Thursday news and reviews


MIA cuts budget to reduce expenses by $1.4 million

The museum cut seven full-time and three part-time positions from its staff of 252

– Amy Carlson Gustafson, Pioneer Press

Artists Cope with Stolen and Destroyed Art

The biggest nightmare for any artist is to have their art–pieces often toiled over for months, or even years–stolen, lost, or destroyed. Unfortunately, it’s a fairly common occurrence.

– Sheila Regan, City Pages


Comic book stash valued at $1M

Gary Dahlberg of Minneapolis died last year after a lifetime of collecting comic books. They’re valued above $1 million.

– MARY LYNN SMITH , Star Tribune

Books & Bars selection “The House of Tomorrow” by Peter Bognanni: Rock on

Eventually, for readers who can remember being a teenager–even the sportos, the motorheads, geeks, sluts, bloods, wasteoids, dweebies–Bognanni leads everyone to a place where the rebellion pays off, and no one is powerless in the face of the forces in the world. Everyone is a living, adroit thing, rocking out in this world all together.

– Courtney Algeo, TC Daily Planet


Haley Bonar moves back to Minneapolis (whoops! this should have been on yesterday’s round-up)

Bonar created the stellar Golder in Portland

– Rob van Alstyne, City Pages

MPR names an insider to replace Kling

Jon McTaggart, currently a senior vice president, will take over as CEO from the network’s founder July 1.

– NEAL JUSTIN , Star Tribune

Here’s who will play the Basilica Block Party, Rock the Garden and Twin Cities Jazz Festival

It may not feel like it with the weather right now, but summer festival season is just around the corner.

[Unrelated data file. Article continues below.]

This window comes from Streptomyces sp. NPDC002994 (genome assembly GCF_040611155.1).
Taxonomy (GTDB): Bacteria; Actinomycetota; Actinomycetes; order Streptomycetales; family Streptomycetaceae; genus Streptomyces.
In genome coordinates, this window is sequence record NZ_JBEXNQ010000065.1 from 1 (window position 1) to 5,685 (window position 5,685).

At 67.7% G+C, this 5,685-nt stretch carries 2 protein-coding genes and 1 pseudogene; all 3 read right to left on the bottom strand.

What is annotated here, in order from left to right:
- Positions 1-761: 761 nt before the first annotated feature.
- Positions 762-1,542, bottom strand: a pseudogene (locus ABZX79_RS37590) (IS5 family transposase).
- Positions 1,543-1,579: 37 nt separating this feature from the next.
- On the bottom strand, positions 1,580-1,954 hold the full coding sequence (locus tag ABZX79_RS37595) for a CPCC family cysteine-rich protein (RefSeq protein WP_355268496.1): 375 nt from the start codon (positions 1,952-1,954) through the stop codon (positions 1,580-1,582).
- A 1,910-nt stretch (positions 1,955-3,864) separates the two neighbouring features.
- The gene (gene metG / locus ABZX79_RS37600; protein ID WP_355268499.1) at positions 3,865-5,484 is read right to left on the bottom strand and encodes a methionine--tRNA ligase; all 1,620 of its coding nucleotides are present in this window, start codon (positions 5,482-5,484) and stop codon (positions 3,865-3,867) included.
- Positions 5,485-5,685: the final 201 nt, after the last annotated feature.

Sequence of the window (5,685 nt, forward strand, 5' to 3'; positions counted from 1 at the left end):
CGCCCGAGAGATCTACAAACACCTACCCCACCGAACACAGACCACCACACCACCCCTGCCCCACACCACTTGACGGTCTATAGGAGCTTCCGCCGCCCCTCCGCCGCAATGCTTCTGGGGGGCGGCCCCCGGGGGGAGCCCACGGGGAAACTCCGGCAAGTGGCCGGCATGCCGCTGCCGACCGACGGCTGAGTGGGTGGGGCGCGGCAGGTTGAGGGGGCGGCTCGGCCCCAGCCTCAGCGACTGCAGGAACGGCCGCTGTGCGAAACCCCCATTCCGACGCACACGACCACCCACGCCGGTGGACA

– Ross Raihala, Pioneer Press

TV on the Radio’s Gerard Smith passes away

TV on the Radio was slated to perform two sold-out shows at First Avenue this weekend, and those shows were canceled, along with three other dates on their tour.

– Andrea Swensson, City Pages

Basilica Block Party lands Gray, LaMontagne and bunch of party bands

This year’s Basilica Block Party has two relatively quiet but popular headliners — David Gray and Ray LaMontagne — but arguably its strongest and deepest lineup ever, with beloved acoustic soulman Amos Lee, rising vocal powerhouse Lissie and the high-energy, party-oriented bands Michael Franti & Spearhead, Drive-By Truckers, Fitz & the Tantrums, G. Love & Special Sauce and Gomez.

– Jon Bream, Star Tribune

Seems like “Forever Ago:” Bon Iver sophomore album finally due June 21

Not that he hasn’t been busy, what with his globetrotting sidekick duties with Kanye West, his sporadic and sporadically crazy outings with Gayngs, plus a smattering of other projects such as Volcano Choir. But four years is a long time for a highly productive, self-made indie-rocker like Justin Vernon to go between albums.

– Chris Riemenschneider, Star Tribune


Guthrie Theater’s “Arsenic and Old Lace” gets the job done just fine

It’s a light comedy, and the best way to produce the show is to round up a crackerjack cast, rehearse them tightly, and point them in the direction of strong characterizations. Director Joe Dowling seems to have done exactly that, because this is a very fine production of this theatrical chestnut.

– Jay Gabler, TC Daily Planet

And now for something completely different: Urban Samurai’s “[title of show]”[Title of show] chronicles the one-act musical’s own journey from New York Musical Theatre Festival entry to its off-Broadway stint and ultimately to its run on the Great White Way.

– Becca Mitchell, TC Daily Planet

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